Your Morning Cup of Inspiration

My dog passed away recently. If you’ve never had a pet, it may be hard for you to understand the feelings involved in losing an animal. The relationship with a pet is like no other. Pets are companions who communicate with us without words. They provide us with (and teach us about) unconditional love, but they are also responsibilities, like children. And many of us feel their loss as intimately as the loss of a human being.

We lose relationships under all kinds of circumstances. Some relationships are lost through death, divorce or even arguments. Others are lost when we leave jobs or move. By my age (46), most of us have had some experience with loss. I’ve experienced more than I thought possible. As a result, I’ve reached some conclusions about what it means to lose someone who is important in your life.

One conclusion is that people and pets cannot be replaced. We can move on and form new relationships, but no one is replaceable. Period. Each of us is so different, and what we offer is so unique. Perhaps to the larger world, we are unimportant and easily replaced. However, to those who are in intimate relationships with us, we are as unique as our fingerprints. And when a relationship is gone, it leaves behind a void that cannot be filled.

I’ve also learned that we will always have regrets when a relationship ends. Why? Because we are human beings, and therefore, by our very nature, we are imperfect. So we are never good enough to those who are closest to us. We get caught up in our own issues and To Do Lists instead of spending time with others. We are limited by our immaturity, so we don’t always treat others properly. The reality is that we will never be kind enough, loving enough, or patient enough with those we love most. I often think about my husband and daughter, and it pains me to know that I will never be as good to them as they deserve. So in the end, there is no relationship that does not have regrets attached.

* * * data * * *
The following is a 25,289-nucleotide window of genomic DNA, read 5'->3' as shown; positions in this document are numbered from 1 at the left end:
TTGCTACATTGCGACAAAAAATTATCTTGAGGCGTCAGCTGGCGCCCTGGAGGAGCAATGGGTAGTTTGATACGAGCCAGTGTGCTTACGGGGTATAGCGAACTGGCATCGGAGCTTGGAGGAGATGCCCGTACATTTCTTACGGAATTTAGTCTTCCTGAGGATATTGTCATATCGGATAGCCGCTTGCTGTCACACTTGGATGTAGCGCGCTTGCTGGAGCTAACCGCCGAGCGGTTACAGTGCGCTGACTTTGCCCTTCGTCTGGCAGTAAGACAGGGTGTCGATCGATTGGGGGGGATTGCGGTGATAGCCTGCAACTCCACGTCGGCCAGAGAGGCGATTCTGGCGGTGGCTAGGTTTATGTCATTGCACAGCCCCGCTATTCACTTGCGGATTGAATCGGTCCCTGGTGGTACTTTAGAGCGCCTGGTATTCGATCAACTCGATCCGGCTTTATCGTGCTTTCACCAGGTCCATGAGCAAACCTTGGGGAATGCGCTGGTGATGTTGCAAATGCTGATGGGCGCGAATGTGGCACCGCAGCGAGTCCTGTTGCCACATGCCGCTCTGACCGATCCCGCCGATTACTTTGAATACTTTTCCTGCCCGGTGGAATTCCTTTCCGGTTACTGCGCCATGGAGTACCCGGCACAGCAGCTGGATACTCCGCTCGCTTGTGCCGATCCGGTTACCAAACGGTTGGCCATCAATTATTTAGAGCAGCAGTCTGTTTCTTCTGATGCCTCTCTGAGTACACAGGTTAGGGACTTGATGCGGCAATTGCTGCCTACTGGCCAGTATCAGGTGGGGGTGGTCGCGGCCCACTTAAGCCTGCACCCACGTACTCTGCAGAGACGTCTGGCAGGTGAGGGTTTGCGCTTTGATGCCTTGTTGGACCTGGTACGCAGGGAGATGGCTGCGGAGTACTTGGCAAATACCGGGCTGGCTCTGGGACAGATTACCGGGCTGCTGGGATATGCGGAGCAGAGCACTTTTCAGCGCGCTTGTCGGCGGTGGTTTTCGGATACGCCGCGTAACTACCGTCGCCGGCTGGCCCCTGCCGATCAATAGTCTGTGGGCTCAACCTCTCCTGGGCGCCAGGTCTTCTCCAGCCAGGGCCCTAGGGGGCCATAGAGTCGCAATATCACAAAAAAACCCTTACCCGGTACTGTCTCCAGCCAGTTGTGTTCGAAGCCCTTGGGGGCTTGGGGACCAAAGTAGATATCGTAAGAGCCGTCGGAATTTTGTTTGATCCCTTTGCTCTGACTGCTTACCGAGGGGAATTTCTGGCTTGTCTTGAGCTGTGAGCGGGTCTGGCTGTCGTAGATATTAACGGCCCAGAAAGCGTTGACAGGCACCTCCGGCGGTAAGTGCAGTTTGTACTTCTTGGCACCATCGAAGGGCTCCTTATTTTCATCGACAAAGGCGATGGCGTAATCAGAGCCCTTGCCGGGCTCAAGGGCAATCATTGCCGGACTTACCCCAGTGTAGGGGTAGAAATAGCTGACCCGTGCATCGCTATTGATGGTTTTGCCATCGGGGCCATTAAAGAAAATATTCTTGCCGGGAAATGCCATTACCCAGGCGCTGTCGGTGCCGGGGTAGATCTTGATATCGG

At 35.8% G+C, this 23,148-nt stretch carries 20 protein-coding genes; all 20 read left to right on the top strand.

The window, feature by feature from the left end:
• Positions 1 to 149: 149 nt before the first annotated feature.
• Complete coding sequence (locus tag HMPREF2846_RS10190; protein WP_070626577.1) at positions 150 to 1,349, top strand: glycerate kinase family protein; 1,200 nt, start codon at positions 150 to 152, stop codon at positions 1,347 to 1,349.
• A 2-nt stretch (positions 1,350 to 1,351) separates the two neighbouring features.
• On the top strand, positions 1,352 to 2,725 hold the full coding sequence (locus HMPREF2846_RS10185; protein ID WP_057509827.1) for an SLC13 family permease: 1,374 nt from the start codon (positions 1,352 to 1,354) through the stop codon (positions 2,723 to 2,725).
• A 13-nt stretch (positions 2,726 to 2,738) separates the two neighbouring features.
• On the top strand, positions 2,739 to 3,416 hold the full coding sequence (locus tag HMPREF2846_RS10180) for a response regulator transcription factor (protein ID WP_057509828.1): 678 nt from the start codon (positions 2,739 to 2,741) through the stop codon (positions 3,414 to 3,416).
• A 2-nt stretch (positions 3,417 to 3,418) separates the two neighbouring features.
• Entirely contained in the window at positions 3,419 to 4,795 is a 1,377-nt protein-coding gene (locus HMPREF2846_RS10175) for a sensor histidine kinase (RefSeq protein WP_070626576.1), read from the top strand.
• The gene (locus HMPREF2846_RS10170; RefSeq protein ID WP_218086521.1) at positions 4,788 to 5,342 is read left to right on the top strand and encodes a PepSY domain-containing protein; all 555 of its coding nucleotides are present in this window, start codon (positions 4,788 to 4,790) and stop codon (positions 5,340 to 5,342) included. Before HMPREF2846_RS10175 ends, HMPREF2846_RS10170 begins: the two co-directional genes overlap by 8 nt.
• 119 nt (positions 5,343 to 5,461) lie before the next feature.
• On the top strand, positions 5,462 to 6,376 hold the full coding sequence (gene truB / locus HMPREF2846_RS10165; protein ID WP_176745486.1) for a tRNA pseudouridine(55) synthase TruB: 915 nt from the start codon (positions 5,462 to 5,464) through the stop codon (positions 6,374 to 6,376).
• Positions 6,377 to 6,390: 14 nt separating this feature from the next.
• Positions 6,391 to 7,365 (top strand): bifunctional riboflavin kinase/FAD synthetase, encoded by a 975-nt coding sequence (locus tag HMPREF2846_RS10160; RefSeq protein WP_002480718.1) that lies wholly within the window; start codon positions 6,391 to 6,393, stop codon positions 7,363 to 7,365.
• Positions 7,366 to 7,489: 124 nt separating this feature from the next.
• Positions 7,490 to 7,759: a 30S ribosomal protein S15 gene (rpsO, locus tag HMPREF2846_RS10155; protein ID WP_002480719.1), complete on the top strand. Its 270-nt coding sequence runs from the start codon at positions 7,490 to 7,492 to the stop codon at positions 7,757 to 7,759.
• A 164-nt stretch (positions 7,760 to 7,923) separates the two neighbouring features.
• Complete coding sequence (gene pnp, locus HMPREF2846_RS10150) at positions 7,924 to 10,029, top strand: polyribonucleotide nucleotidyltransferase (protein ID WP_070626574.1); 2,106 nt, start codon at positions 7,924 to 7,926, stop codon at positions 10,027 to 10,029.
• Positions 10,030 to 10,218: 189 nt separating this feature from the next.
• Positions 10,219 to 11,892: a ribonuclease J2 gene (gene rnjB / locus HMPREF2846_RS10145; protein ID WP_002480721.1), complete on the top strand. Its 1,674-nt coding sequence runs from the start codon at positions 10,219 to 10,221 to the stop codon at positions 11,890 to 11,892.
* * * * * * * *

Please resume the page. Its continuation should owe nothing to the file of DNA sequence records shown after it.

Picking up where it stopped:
What is also hard is that we never know when a relationship will be lost. I had a friend die from sleep apnea when we were both in our early 30s. His death came from out of nowhere. There was no chance to say goodbye because I had no idea that goodbyes were even in order. My dog was 16 years old, the vet told me that he was at the end, and still I found his death to be a shock. We simply are never fully prepared to lose someone dear.

What have I learned from all this? I’ve learned that relationships are so very precious. I’ve learned that people and pets inevitably leave our lives, sometimes without notice. And then there is no turning back. And the void that they leave cannot be filled.

Is there a solution? Well, we cannot change the fact that life is finite. However, perhaps we can be more careful with how we treat others during the limited time that we have with them. Perhaps if we take into account the fragility of life when we choose how we spend our time, we will have fewer regrets when the day comes that we finally part.

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